Wednesday, November 05, 2008

Disability denial

Drake, at Cloud Viper, talks about the trouble he has accepting that the body he has always known is a body with disability. One Sick Mother makes a really valid point (in the comments) about you not having had time to adjust after so many years of being encouraged to be in denial. Now you don't need to be in denial anymore; you can take care of yourself and learn to live in the body you have instead of the body that nondisabled people expect you to have. But all those years of denial are going to be a while in the getting rid of.

And even then, there will be times that you think to yourself, "Oh, I'm just a whiner. I'm not really disabled." I do the same thing myself. And then I get out of bed, like I did yesterday, putting my foot down to stand up, and I scream. And all day, people ask me what I did to cause my foot injury. And they look at me as if it isn't the most everyday thing in the world to injure yourself by standing up. And today? Foot is pretty much back where it is supposed to be.

Now, why, when you and I and OSM are so regulary reminded by our own bodies of just how unreliable they are, do we ever have a problem accepting that we are disabled? What difference does a diagnosis make? Nothing at all has changed in the way your body works since you got diagnosed. If a new doctor disputes the diagnosis, again, nothing changes. What's going on that we, and others around us, are resistant to the bleeding obvious?

I think there are at least a couple of factors. A very important one has to do with that damnable stick figure sitting on a half circle. Yes, that faceless, degendered symbol of disability the world over. Ever notice how s/he is always in the same condition, day after day, year after year? S/he never shows up for work with a foot working that didn't work yesterday, or eyes not working that worked only last week. And everyone knows immediately on looking that Handy Stickperson is Special. And, also, Handicapable. Good old Handy is completely healthy, just missing a part or two, or maybe with a nice injury that can be conveniently covered up under clothing. Handy plays wheelchair rugby or runs track. Handy does not need to spend weekends in bed, shaking from pain and in pain from the shaking.

You and me, buddy? We just need to snap out of it. Get with the program. See a shrink for Munchausens. Get right with God. Take a supplement. Stop being weak. But we aren't disabled, right? Because everyone's seen disability. And it is painted blue and uses a ramp and doesn't have people challenging its right to park in the disability spot. After all, those spots have the portrait of their owner, and we don't look like that.

People are always so helpful, screaming at us that there was nothing wrong with us other than being lazy, or stupid, or whatever the adjective of the day was. See how not-disabled we are when so many fine folks have taken it on themselves to call us fakers and complainers? And we agreed, didn't we? We accepted that we must be normal, since that seemed to be the most prevalent opinion. And then some doctor comes along and tells us that our normal isn't. So, who you gonna believe? Some doctor, or your third grade physical ed teacher?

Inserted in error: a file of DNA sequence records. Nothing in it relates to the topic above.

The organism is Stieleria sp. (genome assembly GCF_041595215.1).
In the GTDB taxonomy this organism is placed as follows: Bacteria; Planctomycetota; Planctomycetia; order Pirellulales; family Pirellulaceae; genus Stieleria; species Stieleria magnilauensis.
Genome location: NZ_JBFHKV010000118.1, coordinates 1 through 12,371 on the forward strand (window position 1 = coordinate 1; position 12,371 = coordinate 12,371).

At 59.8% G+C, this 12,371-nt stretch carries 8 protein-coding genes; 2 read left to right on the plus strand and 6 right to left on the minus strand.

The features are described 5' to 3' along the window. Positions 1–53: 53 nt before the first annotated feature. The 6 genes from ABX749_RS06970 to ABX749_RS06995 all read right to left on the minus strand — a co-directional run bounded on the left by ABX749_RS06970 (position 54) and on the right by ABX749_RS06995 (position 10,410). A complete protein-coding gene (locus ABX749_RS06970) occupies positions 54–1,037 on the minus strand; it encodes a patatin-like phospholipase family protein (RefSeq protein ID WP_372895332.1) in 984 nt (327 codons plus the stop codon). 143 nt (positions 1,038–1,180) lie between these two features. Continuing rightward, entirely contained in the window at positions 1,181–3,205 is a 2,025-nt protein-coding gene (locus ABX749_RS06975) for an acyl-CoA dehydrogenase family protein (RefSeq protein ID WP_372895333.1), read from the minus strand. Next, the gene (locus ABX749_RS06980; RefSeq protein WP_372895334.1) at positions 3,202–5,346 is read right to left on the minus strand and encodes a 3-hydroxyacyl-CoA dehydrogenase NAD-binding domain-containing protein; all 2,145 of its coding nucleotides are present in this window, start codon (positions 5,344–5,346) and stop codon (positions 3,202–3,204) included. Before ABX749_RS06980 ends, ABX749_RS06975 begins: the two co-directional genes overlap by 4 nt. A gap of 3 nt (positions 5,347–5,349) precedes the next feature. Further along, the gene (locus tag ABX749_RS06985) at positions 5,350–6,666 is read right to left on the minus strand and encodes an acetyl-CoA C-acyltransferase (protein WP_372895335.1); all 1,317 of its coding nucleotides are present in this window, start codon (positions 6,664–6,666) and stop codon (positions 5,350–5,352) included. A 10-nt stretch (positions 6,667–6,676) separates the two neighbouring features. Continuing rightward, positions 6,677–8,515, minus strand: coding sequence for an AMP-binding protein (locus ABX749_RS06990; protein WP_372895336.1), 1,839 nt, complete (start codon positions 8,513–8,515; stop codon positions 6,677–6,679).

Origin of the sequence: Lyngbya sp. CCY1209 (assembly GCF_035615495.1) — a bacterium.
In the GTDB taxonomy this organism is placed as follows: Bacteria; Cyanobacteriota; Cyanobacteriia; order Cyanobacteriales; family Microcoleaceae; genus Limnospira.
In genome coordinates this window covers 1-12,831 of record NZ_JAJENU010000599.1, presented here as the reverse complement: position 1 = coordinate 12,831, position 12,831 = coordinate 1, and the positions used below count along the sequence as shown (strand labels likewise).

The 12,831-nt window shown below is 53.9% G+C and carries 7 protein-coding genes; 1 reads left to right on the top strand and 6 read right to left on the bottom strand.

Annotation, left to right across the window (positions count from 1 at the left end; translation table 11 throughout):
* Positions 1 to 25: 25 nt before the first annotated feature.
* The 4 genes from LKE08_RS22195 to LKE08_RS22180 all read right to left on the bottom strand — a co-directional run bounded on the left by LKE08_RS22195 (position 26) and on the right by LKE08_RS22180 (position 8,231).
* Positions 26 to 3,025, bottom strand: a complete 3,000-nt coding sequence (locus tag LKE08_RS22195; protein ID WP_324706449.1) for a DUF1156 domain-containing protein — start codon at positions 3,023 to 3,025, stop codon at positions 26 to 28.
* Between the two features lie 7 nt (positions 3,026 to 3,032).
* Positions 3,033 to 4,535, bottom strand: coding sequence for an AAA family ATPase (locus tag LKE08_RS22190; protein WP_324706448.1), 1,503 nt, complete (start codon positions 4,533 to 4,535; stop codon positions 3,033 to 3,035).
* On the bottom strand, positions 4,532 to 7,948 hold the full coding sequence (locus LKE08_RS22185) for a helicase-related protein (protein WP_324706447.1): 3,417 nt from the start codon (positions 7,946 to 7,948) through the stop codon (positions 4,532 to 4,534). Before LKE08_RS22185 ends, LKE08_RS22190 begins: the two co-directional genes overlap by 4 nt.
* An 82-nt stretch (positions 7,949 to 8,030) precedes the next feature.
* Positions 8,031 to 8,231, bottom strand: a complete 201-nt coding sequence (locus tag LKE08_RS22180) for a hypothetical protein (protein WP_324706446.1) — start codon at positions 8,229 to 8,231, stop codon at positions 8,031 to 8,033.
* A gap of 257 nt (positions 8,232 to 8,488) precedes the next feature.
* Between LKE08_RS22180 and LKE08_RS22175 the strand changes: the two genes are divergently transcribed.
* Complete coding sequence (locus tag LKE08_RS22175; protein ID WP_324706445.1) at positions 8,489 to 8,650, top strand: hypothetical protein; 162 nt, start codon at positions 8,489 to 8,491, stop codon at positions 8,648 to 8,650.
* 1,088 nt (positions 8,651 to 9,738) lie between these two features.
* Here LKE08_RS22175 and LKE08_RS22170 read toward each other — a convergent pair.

4 comments:

Queen Slug said...

The 3rd grade teacher of course! I think Drake got a few minds going from his post, lol. I ended up posting on what his & your posts got me thinking about. It really is work to change your mindset from the years of suck it up to the fact there is actually something wrong.

Elizabeth McClung said...

You mean I don't have Munchausens, I thought it went automatically with whatever your disability was like EDS AND munchausens or Epilepsy AND Munchausens - I wonder how different the world would be if doctors and those who 'know' the answers actually spent the time trying to solve problems and make things more accessible, you know simple, caring actions. Sorry that your foot went out, and that you are having a ug day.

Abi said...

How very annoying that must be. I appear to be gluten-intolerant, but very frequently feel that I am probably just faking it. I wonder if maybe I am putting people out in order to get attention in some warped little way of mine. Mind you, when I couldn't breathe properly recently I thought that I was probably faking it. I don't trust my body very much, apparently!

I suppose that a diagnosis gives some level of credibility - someone who supposedly knows what they are talking about agrees with you.

And yes, I know that gluten intolerance isn't actually that much of an issue, that my concerns are trivial, and that my belittlings are few and far between (although I frequently get offered cake at work); I'm not actually sure I am qualified to respond to this. But hey - I've done it now. :-)

yanub said...

Abi, Drake did indeed touch on a perenially important topic for the disability community. I like the way you phrased it in your post, "up and down."

Beth, don't you think Munchausens should be the name of a tasty snack instead of a rare psychiatric condition that doctors diagnose far more often than it actually exists?

The crappy day continues, though now with just generalized pain everywhere instead of the surprising knife-like quality of a bone out of place.

Abi! Gluten-intolerance is a serious disability. Don't let anyone tell you otherwise. The people who say it isn't a problem have never been stuck all night after a flight where nothing but pre-made sandwiches were available in a regional airport with nothing available to eat but pre-made sandwiches. They've never been required to give up their lunch for a mandatory business meeting at a pasta restaurant. My wheat allergy is the one thing for which I have ever had to request an accomodation at work, and had to fight for. All dietary conditions are important disabilities that can only be "not much of an issue" if they are taken seriously.